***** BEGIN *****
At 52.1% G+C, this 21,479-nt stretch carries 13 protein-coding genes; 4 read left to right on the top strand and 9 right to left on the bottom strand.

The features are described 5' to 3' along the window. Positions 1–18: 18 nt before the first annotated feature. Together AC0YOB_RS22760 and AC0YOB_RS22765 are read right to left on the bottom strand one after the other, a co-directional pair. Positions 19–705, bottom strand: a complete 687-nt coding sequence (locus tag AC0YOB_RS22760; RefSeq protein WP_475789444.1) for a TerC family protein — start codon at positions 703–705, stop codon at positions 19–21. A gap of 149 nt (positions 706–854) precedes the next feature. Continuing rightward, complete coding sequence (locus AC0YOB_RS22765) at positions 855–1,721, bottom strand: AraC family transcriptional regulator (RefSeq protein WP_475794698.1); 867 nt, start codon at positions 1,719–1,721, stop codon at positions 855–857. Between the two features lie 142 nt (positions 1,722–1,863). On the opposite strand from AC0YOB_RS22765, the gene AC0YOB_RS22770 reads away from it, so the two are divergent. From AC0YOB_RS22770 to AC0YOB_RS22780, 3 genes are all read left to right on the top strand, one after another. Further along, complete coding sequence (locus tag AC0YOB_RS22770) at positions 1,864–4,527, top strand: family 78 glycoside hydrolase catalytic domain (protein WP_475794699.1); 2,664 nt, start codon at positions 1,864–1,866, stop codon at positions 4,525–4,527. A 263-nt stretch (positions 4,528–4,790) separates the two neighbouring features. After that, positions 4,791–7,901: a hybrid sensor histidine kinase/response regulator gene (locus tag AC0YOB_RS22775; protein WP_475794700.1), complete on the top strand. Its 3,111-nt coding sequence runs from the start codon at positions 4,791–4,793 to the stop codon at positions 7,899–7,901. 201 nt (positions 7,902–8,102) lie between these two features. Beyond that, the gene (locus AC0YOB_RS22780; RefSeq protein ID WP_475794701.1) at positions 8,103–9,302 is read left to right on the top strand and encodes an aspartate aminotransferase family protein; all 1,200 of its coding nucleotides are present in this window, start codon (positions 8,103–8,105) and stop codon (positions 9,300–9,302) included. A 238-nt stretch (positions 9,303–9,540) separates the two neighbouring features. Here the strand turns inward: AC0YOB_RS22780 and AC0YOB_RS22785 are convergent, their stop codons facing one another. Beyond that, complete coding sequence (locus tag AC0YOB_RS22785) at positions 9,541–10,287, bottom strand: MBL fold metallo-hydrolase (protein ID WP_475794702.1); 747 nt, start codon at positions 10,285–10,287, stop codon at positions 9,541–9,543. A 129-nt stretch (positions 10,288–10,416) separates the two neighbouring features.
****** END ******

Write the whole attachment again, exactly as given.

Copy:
At 52.1% G+C, this 21,479-nt stretch carries 13 protein-coding genes; 4 read left to right on the top strand and 9 right to left on the bottom strand.

The features are described 5' to 3' along the window. Positions 1–18: 18 nt before the first annotated feature. Together AC0YOB_RS22760 and AC0YOB_RS22765 are read right to left on the bottom strand one after the other, a co-directional pair. Positions 19–705, bottom strand: a complete 687-nt coding sequence (locus tag AC0YOB_RS22760; RefSeq protein WP_475789444.1) for a TerC family protein — start codon at positions 703–705, stop codon at positions 19–21. A gap of 149 nt (positions 706–854) precedes the next feature. Continuing rightward, complete coding sequence (locus AC0YOB_RS22765) at positions 855–1,721, bottom strand: AraC family transcriptional regulator (RefSeq protein WP_475794698.1); 867 nt, start codon at positions 1,719–1,721, stop codon at positions 855–857. Between the two features lie 142 nt (positions 1,722–1,863). On the opposite strand from AC0YOB_RS22765, the gene AC0YOB_RS22770 reads away from it, so the two are divergent. From AC0YOB_RS22770 to AC0YOB_RS22780, 3 genes are all read left to right on the top strand, one after another. Further along, complete coding sequence (locus tag AC0YOB_RS22770) at positions 1,864–4,527, top strand: family 78 glycoside hydrolase catalytic domain (protein WP_475794699.1); 2,664 nt, start codon at positions 1,864–1,866, stop codon at positions 4,525–4,527. A 263-nt stretch (positions 4,528–4,790) separates the two neighbouring features. After that, positions 4,791–7,901: a hybrid sensor histidine kinase/response regulator gene (locus tag AC0YOB_RS22775; protein WP_475794700.1), complete on the top strand. Its 3,111-nt coding sequence runs from the start codon at positions 4,791–4,793 to the stop codon at positions 7,899–7,901. 201 nt (positions 7,902–8,102) lie between these two features. Beyond that, the gene (locus AC0YOB_RS22780; RefSeq protein ID WP_475794701.1) at positions 8,103–9,302 is read left to right on the top strand and encodes an aspartate aminotransferase family protein; all 1,200 of its coding nucleotides are present in this window, start codon (positions 8,103–8,105) and stop codon (positions 9,300–9,302) included. A 238-nt stretch (positions 9,303–9,540) separates the two neighbouring features. Here the strand turns inward: AC0YOB_RS22780 and AC0YOB_RS22785 are convergent, their stop codons facing one another. Beyond that, complete coding sequence (locus tag AC0YOB_RS22785) at positions 9,541–10,287, bottom strand: MBL fold metallo-hydrolase (protein ID WP_475794702.1); 747 nt, start codon at positions 10,285–10,287, stop codon at positions 9,541–9,543. A 129-nt stretch (positions 10,288–10,416) separates the two neighbouring features.